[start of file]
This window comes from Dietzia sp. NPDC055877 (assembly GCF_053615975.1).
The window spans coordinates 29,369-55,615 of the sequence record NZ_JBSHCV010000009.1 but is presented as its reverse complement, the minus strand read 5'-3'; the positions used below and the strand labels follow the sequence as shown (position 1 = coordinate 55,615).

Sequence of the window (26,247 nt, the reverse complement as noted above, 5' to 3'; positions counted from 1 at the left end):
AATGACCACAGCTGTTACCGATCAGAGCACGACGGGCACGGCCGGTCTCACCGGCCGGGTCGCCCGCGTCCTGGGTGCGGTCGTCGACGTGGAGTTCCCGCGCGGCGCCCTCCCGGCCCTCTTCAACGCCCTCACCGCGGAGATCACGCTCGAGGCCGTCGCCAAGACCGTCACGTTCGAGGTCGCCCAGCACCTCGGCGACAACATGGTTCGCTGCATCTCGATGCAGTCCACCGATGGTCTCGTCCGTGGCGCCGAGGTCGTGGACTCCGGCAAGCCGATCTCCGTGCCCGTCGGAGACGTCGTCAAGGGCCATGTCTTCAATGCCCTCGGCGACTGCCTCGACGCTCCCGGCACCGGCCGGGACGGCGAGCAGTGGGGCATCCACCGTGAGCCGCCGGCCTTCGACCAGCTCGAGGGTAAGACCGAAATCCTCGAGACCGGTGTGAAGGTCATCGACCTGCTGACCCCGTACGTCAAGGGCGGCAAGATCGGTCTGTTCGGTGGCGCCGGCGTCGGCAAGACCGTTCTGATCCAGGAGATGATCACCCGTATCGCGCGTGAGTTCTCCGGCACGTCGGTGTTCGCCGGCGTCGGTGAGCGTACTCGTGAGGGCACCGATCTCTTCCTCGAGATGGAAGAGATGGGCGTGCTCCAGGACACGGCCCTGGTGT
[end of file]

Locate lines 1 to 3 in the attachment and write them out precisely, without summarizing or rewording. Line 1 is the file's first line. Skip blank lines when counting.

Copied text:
This window comes from Dietzia sp. NPDC055877 (assembly GCF_053615975.1).
The window spans coordinates 29,369-55,615 of the sequence record NZ_JBSHCV010000009.1 but is presented as its reverse complement, the minus strand read 5'-3'; the positions used below and the strand labels follow the sequence as shown (position 1 = coordinate 55,615).

Sequence of the window (26,247 nt, the reverse complement as noted above, 5' to 3'; positions counted from 1 at the left end):